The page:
So who were James Alsbury and Cora Munday? There are a number of sources we can turn to in order to find out more about them.
Firstly, the British Columbia Archives has a searchable collection of birth, marriage, and death registers available online. These records can be incredibly helpful for piecing together the family histories of property owners.
According to their marriage certificate, James William Alsbury and Cora Evangeline Munday were married on December 20, 1918. At the time of their marriage, James Alsbury was a 27-year-old ship carpenter originally from Australia and Cora Munday was a 22-year-old “spinster” from New Westminster.
Cora was the daughter of George and Ida Munday and the granddaughter of George and Jane Munday who were the early owners of the land that is now Mundy Park. There is an account of the Munday family in Coquitlam 100 Years: Reflections of the Past, which is available at the Coquitlam Public Library or online. Why the spelling was changed from Munday to Mundy is a mystery that has yet to be solved.
Library and Archives Canada’s collection of First World War Personnel Files is another valuable resource for this type of research. Many of the young men from this area enlisted in the Canadian Expeditionary Force during the First World War and James Alsbury was one of them. According to his file, he enlisted in Vancouver on May 1, 1916. He served in France with the 72nd Battalion but was discharged in 1917 when he suffered from nephritis and was deemed medically unfit for service.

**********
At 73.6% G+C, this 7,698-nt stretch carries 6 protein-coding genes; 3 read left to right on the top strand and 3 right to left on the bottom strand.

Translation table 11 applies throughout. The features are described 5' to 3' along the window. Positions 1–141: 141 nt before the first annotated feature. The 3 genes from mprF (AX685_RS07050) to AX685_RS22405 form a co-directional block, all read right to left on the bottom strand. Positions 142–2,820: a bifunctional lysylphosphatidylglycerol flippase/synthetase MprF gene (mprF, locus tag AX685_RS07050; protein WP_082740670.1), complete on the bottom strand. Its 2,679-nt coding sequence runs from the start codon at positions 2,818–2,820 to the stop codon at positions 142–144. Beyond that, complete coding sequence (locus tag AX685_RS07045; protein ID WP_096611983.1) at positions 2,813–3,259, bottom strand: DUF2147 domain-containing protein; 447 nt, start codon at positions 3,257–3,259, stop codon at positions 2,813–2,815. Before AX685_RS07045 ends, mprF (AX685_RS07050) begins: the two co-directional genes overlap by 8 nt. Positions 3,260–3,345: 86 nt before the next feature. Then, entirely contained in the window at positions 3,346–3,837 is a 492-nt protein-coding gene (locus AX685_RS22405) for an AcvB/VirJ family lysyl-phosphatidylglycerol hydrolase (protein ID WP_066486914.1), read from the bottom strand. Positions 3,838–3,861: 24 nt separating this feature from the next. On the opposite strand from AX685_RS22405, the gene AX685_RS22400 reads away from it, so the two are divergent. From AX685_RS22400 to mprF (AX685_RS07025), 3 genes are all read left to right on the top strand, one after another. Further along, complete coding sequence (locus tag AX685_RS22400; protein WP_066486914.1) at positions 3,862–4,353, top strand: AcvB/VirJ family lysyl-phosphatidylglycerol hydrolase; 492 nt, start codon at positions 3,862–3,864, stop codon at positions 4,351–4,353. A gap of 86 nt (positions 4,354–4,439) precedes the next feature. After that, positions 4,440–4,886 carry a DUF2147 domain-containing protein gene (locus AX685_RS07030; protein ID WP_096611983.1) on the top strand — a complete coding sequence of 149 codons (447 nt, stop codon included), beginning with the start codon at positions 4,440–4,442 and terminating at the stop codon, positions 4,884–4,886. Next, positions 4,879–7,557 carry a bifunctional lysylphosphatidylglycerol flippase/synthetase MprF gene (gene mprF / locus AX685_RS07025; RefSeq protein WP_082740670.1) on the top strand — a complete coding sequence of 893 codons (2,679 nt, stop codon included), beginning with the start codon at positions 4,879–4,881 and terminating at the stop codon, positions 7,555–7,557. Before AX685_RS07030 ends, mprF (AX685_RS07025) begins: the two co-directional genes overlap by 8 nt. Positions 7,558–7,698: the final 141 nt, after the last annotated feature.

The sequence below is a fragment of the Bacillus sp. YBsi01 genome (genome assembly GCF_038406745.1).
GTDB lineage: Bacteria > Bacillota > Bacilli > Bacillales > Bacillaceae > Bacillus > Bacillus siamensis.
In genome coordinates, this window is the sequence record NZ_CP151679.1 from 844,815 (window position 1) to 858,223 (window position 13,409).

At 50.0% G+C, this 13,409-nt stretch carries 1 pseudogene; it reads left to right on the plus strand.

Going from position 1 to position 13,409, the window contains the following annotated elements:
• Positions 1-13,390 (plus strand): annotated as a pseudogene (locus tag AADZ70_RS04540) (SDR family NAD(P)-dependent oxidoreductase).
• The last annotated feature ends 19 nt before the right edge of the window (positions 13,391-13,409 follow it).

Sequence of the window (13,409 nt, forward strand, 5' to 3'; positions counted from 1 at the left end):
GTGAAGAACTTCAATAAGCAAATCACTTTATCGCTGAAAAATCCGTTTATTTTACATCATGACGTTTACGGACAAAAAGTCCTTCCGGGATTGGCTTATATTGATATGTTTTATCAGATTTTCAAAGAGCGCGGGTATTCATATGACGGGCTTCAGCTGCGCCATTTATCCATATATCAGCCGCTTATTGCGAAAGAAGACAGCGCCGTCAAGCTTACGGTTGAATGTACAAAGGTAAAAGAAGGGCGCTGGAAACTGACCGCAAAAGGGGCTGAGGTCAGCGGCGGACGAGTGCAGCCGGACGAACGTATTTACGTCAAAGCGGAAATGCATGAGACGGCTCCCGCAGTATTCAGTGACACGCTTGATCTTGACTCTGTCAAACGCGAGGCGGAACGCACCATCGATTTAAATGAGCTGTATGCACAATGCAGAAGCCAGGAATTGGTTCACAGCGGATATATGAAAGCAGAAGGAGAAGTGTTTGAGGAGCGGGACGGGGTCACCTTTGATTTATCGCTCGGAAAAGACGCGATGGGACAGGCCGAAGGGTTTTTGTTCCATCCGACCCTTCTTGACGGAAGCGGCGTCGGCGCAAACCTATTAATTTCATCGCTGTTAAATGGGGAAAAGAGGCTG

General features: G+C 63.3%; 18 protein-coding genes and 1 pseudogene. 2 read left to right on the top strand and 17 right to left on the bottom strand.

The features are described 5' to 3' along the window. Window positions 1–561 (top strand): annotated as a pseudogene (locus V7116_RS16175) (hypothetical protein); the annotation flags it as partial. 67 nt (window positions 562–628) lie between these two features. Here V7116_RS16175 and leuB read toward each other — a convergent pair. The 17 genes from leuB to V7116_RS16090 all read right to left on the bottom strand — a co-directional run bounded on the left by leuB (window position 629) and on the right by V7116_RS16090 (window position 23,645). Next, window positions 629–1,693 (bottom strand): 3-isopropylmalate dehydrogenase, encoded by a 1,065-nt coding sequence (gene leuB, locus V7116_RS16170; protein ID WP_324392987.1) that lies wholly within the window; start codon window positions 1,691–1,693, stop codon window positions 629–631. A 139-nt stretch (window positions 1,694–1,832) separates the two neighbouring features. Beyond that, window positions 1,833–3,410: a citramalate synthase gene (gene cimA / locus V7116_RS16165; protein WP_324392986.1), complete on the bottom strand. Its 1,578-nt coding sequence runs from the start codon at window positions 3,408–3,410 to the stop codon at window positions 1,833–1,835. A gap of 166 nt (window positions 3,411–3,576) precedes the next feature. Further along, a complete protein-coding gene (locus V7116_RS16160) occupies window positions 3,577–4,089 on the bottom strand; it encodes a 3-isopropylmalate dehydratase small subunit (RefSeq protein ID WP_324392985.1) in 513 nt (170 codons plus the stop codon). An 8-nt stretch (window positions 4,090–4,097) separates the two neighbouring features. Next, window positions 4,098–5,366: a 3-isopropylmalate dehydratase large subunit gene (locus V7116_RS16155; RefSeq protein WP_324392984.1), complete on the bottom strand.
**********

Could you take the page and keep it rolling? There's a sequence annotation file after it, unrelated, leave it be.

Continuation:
When Alsbury enlisted in 1916, his address was listed as 325 Knox Street in New Westminster. After the war, he returned to the house on Knox Street. If we look at the BC Directories for this time, the Munday family (including Cora) lived at 323 Knox Street, so it seems that Cora Munday married the “boy next door.”
The Munday Family owned a large amount of land in Coquitlam, but they never actually lived in Coquitlam. In fact, it was long thought that no member of the Munday family ever actually lived in Coquitlam. However, the research for 907 Walls Avenue uncovered the fact that Cora Munday lived in Coquitlam for many years with her husband John Alsbury. It goes to show that we never know what this type of research will reveal. Every property has a story to tell.
Eventually, 907 Walls Avenue was determined to have,
“significant heritage value for its historical ties to the initial subdivision patterns and settlement of Coquitlam, for representing the pivotal small-scale, mixed-farming economy that characterized rural Coquitlam during its first four decades, for its association with the Munday family, and for its aesthetic characteristics.”
(Source: Heritage Conservation Plan, Pattison Architecture, 2016)
The Alsbury/Munday House was finally ‘designated’ as a heritage property in 2016 through Bylaw No. 4728, 2016. The heritage home was relocated to the west side of the property and two additional homes were added to the east. The redevelopment of the property was completed in 2020 and the heritage house is now located at 903 Walls Avenue.
This exhibit provided an introduction to property research in Coquitlam, but it just scratched the surface. If you are interested in learning more about the records available at the City of Coquitlam Archives or if you are interested in researching the history of your property, please get in touch by emailing the City of Coquitlam Archives.